A war-torn country might not be a natural choice for many investors. Ukraine says its thriving tech sector should be an exception.
The Ukrainian tech sector is showing extraordinary resilience amid war and geopolitical turmoil, maintaining operations and growth even as the nation’s overall economy shrinks due to Russia’s ongoing invasion and attacks on its cities and critical infrastructure.
Daria Yaniieva is an investment director at Sigma Software Labs, a Kyiv-based startup hub focused on supporting new businesses and investments in Ukraine’s tech sector. It is one of the nine companies and organizations that showcased Ukraine’s tech potential at this year’s London Tech Week.
“Despite all the challenges, our startups continue to grow, but they need support and global opportunities,” Yaniieva said.
According to Oleg Bilozor, founder and CEO of Reply.io, an AI sales engagement platform and another attendee of the London trade show, the Ukrainian tech products demonstrated “inspiring” sustainability and resilience.
“Ukrainian tech companies aim to mitigate the risks associated with fluctuations in the domestic market. Their focus on global expansion demonstrates a strategic mindset,” Bilozor said.
Ukraine is on the brink of what is expected to be the largest economic transformation in Europe since the end of World War II – and is hoping that the benefits of taking a front seat in this process will outweigh concerns among investors.
“When the war is over and we have secured our victory, everyone will want to invest. That is why you should reserve your spot now,” Yaniieva said, noting that Ukrainians “continue to meet deadlines despite the missile attacks.”
Ukraine’s tech sector grows despite war
Despite the war, Ukrainian IT companies managed to maintain 95% of their contracts and continued to increase exports. In fact, it was the country’s only growing export industry last year, according to the National Bank of Ukraine. Ukraine’s buoyant tech sector is a bright spot in the country’s economy, which shrunk by almost 30% last year. According to its government data:
- Ukraine tech sector's exports amounted to $7.35 billion in 2022.
- It has recorded 5.8% growth compared to 2021.
- Ukrainian startups and tech companies raised almost $350 million in the first months of 2022.
- Ukraine's tech industry continues to employ nearly 300,000 developers.
In addition to bringing in taxes that can be used to prop up Ukraine’s other industries, particularly defense, the tech sector’s success is an important morale booster for a nation at war.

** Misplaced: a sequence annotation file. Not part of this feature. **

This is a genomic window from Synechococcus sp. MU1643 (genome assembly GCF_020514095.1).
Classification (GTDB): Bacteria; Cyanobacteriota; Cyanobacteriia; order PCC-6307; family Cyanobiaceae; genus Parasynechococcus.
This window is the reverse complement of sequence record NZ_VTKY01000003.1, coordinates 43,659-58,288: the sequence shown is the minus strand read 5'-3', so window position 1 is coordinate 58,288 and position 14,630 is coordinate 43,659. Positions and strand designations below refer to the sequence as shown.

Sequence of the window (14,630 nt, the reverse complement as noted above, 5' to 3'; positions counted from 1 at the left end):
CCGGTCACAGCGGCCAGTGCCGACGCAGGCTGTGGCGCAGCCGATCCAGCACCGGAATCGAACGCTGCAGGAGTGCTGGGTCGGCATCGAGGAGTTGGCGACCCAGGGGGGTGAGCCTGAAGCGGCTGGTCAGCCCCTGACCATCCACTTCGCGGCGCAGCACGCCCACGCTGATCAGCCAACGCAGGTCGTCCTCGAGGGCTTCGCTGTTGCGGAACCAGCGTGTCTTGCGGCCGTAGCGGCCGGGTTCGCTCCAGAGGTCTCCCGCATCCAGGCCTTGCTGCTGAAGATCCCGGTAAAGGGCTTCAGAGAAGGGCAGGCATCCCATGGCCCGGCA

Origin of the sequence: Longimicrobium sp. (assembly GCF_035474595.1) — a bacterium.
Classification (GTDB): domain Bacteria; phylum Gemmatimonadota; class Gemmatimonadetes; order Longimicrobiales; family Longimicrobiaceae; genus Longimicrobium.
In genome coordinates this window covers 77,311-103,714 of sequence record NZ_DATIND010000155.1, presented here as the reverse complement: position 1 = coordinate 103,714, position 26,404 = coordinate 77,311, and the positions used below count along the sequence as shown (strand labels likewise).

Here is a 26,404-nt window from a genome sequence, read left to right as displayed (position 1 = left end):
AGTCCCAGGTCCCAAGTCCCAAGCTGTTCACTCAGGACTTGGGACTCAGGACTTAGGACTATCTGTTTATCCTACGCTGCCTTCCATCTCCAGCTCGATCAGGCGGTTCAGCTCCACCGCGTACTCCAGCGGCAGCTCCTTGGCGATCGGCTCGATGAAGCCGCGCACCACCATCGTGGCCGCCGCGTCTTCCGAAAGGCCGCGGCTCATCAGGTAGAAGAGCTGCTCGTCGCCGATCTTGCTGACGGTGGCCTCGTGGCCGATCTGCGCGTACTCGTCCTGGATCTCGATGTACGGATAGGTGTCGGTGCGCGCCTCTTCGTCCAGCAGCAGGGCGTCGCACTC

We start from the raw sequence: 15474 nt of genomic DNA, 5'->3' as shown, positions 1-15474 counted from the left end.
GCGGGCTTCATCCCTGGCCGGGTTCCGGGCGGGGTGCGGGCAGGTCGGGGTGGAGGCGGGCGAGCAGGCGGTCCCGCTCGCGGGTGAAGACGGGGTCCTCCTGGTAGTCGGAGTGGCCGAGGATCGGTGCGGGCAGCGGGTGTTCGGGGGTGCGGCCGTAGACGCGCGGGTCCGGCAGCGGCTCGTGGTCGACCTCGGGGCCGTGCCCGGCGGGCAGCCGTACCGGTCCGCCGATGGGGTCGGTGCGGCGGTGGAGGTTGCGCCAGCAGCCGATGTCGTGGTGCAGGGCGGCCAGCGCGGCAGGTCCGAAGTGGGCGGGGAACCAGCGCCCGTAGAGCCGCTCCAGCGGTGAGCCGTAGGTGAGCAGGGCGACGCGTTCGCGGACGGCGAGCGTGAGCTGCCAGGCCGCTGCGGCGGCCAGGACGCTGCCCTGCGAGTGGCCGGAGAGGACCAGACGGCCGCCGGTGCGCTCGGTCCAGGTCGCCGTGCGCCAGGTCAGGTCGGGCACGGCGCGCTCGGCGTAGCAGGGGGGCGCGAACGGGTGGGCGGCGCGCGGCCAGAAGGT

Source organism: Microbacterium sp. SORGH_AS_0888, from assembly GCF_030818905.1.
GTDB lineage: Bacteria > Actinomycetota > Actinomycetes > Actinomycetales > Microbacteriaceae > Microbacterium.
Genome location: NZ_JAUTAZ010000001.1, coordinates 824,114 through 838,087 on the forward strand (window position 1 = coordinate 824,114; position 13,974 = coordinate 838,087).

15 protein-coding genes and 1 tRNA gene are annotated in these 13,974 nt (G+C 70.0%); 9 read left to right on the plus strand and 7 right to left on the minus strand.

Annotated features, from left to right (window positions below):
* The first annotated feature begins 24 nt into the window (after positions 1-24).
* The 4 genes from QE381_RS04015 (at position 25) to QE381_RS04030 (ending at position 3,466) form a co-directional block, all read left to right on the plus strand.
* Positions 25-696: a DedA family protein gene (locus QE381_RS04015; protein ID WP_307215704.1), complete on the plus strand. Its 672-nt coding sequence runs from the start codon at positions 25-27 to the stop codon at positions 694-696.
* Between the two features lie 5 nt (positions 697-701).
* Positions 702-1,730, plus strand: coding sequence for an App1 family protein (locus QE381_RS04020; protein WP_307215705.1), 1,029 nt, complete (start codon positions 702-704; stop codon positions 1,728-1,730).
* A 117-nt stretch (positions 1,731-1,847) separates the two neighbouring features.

“Despite the fact that the Russians were attacking our electricity grid, our infrastructure, the industry was growing and working. They failed not only on the battlefield, but they also failed to disrupt the economy,” Oleksandr Gryban, Ukraine’s deputy economy minister, said at the panel discussion at the London Tech Week.
Russia’s full-scale invasion of Ukraine last year also led to a new crop of startups focusing on emerging technologies such as AI, which could play an important role in increasing operational efficiency, saving money, time, and resources, in addition to countering disinformation.
“[The war] is a huge challenge, but it's also a big opportunity for us,” Gryban said.
The tech sector will play a “really strong” part in rebuilding Ukraine, according to Danae Dholakia, the British special envoy at this year’s Ukraine Recovery Conference, which the UK will jointly host with Ukraine in London this week.
“It’s the biggest thing we’re doing in 2023 apart from the coronation,” Dholakia said, speaking alongside Gryban. The conference will see delegations from 61 countries discuss in “very practical and granular terms” Ukraine’s path towards recovery and reconstruction, she said.
The annual event started as the Ukraine Reform Conference in 2017, also in the UK, and was held in Denmark, Canada, and Lithuania for the following three editions before being rebranded last year in Switzerland to focus on Ukraine’s recovery.
“And the tech sector is a real illustration of precisely why Ukraine is going to survive and thrive and do fantastically well into the future,” Dholakia said, noting that now was the time for the rest of the world “to come and join this party.”
Ukraine has been taking steps to make sure reconstruction efforts are not derailed by ineffective public sector and corruption, two of the reasons that impeded its economic development over the past three decades.
The digitization of the state services led by the Ministry of Digital Transformation and the National Anti-Corruption Strategy adopted by the Ukrainian parliament last year are just two examples of Kyiv’s determination to transform Ukraine into one of Europe’s leading tech hubs.
While it ranks 116 out of the 180 countries in Transparency International’s Corruption Perceptions Index, Ukraine is “one of few significant improvers” in the ranking over the past decade, according to the organization. The war exacerbated corruption risks, but Ukraine “has taken important steps” to improve oversight and accountability, it said.
“I can't say that we've wasted 30 years, but to say the least we were not so active in the classic industrial development,” Gryban said, adding that “now we have a chance to use the technological trampoline to jump over whatever we missed and to be ahead.”
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